09/06/2018 | Press release | Distributed by Public on 09/06/2018 01:16
An invitro study on the regulation of oxidative protective genes in human gingival and intestinal epithelial cells after treatment with salmon protein hydrolysate peptides has been published in the journal Functional Foods in Health and Disease (2018; 8(8): 353-366). HBC has also recently filed a provisional US patent covering these results.
This study measured the up/down regulation of 84 oxidative protective genes within human gingival epithelial cells and human intestinal epithelial cells when treated with varying concentrations of ProGo® (HBC salmon protein hydrolysate) solution.
The regulation of oxidative stress-related genes as a possible mechanism that can confer cyto-protection to tissues exposed to oxidative injury has been the subject of investigation by many researchers.
While molecular oxygen is essential for the survival of almost all eukaryotes, its processing under physiological conditions generates reactive oxygen species (ROS) such as hydrogen peroxide, superoxide, peroxy nitrite, and hydroxyl radicals, as metabolic by-products. In the absence of an adequate defense mechanism, the accumulation of ROS and other electrophiles leads to cell membrane and DNA damage, mutagenicity, degeneration of tissues, premature aging, apoptotic cell death, and cancers. To combat excess ROS, cells have developed an array of inducible defensive gene activations which results in a neutralization of the oxidative stress, reduced ROS, and thereby increased cell survival.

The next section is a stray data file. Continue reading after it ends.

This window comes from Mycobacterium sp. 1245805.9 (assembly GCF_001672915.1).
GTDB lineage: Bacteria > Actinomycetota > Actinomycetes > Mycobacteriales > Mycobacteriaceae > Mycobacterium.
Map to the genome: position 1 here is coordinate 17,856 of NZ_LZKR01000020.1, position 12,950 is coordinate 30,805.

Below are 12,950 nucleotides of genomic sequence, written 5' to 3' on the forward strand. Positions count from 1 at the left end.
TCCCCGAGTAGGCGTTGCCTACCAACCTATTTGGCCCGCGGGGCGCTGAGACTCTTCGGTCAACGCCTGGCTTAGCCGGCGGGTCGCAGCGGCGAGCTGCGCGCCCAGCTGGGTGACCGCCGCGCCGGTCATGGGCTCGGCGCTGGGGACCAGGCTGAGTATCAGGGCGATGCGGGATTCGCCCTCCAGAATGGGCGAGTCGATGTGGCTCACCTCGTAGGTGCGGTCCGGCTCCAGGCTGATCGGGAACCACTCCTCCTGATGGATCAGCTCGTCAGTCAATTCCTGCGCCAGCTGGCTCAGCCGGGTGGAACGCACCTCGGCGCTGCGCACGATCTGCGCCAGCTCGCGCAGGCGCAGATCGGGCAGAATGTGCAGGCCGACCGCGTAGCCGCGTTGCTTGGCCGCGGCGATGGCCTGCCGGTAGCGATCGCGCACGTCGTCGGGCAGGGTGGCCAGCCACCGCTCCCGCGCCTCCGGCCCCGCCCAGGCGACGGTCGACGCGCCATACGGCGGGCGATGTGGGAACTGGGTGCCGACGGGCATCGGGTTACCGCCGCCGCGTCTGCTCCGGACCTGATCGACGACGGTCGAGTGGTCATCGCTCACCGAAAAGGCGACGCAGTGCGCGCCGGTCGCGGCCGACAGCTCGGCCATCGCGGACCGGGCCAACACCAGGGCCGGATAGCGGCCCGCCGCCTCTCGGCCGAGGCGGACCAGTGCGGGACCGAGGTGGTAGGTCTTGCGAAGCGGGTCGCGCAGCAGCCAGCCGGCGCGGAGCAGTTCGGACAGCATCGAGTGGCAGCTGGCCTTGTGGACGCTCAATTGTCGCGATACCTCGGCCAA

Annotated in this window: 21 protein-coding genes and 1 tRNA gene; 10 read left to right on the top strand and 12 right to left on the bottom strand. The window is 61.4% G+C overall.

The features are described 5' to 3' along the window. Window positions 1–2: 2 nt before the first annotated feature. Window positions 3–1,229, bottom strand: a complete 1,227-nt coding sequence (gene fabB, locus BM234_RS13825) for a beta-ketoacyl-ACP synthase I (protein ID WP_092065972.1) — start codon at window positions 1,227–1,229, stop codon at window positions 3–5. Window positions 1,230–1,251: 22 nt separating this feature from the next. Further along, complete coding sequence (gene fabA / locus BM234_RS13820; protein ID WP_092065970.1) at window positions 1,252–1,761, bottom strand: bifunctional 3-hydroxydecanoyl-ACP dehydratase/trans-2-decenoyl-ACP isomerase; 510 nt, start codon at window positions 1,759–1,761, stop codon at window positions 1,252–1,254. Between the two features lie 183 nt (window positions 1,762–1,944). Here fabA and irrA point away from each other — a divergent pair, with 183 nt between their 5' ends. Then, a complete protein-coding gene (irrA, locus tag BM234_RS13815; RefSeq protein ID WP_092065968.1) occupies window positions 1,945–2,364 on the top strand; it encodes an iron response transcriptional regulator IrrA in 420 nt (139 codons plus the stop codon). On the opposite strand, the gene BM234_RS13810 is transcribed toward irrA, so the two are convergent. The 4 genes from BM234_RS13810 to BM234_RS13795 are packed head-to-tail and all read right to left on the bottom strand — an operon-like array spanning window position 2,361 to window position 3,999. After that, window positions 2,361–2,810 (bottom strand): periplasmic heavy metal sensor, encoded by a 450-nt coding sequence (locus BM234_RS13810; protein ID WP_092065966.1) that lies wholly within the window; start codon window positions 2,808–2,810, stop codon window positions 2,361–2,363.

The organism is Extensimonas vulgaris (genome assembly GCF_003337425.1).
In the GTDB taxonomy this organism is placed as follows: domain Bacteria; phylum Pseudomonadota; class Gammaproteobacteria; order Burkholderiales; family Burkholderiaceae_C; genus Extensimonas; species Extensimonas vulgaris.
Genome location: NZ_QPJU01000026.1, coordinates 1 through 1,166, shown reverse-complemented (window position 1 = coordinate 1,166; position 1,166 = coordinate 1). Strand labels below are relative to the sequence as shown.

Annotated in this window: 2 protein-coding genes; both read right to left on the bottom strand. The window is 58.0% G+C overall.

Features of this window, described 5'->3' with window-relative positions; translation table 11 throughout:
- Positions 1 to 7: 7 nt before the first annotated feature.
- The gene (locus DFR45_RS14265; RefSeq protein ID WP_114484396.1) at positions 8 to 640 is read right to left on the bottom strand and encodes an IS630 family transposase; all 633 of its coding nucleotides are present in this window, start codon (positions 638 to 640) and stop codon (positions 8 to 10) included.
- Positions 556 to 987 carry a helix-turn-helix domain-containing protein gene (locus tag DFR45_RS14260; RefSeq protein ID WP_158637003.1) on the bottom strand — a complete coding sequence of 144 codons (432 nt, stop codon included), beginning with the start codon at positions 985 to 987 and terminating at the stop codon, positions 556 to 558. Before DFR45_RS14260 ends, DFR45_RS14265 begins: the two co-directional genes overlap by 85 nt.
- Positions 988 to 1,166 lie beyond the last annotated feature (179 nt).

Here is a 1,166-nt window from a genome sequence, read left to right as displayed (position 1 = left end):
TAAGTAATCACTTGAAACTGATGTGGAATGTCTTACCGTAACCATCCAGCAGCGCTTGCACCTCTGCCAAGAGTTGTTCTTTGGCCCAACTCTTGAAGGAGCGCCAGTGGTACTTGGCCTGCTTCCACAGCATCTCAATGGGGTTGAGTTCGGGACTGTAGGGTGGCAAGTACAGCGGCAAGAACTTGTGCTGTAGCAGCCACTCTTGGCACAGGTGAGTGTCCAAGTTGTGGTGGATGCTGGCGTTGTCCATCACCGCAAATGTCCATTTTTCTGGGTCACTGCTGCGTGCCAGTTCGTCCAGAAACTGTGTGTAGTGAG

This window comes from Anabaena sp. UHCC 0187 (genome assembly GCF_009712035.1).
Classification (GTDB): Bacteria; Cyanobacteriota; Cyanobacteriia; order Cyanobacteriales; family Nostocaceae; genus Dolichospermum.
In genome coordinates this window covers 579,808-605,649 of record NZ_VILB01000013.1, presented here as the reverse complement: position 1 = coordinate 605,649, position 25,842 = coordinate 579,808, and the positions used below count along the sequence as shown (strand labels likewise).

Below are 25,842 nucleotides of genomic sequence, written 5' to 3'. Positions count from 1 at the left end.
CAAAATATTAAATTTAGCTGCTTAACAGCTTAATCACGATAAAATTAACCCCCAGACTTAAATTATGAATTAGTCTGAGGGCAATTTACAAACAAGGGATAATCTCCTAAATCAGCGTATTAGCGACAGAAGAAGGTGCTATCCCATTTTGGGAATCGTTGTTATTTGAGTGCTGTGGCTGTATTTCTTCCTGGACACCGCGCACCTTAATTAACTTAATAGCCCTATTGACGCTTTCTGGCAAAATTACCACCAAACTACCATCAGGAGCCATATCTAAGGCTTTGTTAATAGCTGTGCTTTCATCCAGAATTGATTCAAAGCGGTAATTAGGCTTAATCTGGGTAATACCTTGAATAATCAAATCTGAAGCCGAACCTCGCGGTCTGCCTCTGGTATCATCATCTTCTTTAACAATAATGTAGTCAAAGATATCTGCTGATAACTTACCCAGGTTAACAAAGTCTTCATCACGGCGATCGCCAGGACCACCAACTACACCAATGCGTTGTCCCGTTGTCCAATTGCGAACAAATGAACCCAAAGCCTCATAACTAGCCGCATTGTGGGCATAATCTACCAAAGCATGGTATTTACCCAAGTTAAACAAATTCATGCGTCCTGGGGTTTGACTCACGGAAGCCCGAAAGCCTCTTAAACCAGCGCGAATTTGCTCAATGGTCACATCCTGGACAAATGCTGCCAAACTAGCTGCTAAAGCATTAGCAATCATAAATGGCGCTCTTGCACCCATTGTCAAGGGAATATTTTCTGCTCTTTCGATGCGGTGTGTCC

Results from this study conclude that ProGo® powder contains bioactive peptides that changes the regulation of several oxidative protective genes in two different human epithelial cells. The unusually high number of genes shown to be impacted may be a direct result of the over 250 peptides of certain molecular weights in ProGo® developed by HBC over the last ten years, that could act as gene modulators.
Three genes also showed a dose-dependent response to ProGo®, the FTH1, HMOX1 and ALOX12 genes. The upregulation in the HMOX1 gene, particularly in intestinal epithelial cells, is being used by HBC to guide the development of a functional food that can confer a protective effect on the gastrointestinal tract. Such a product may be used, in conjunction with medical treatment, for the control of Inflammatory Bowel Disease (IBD), such as ulcerative colitis, enterocolitis and Crohn's disease.
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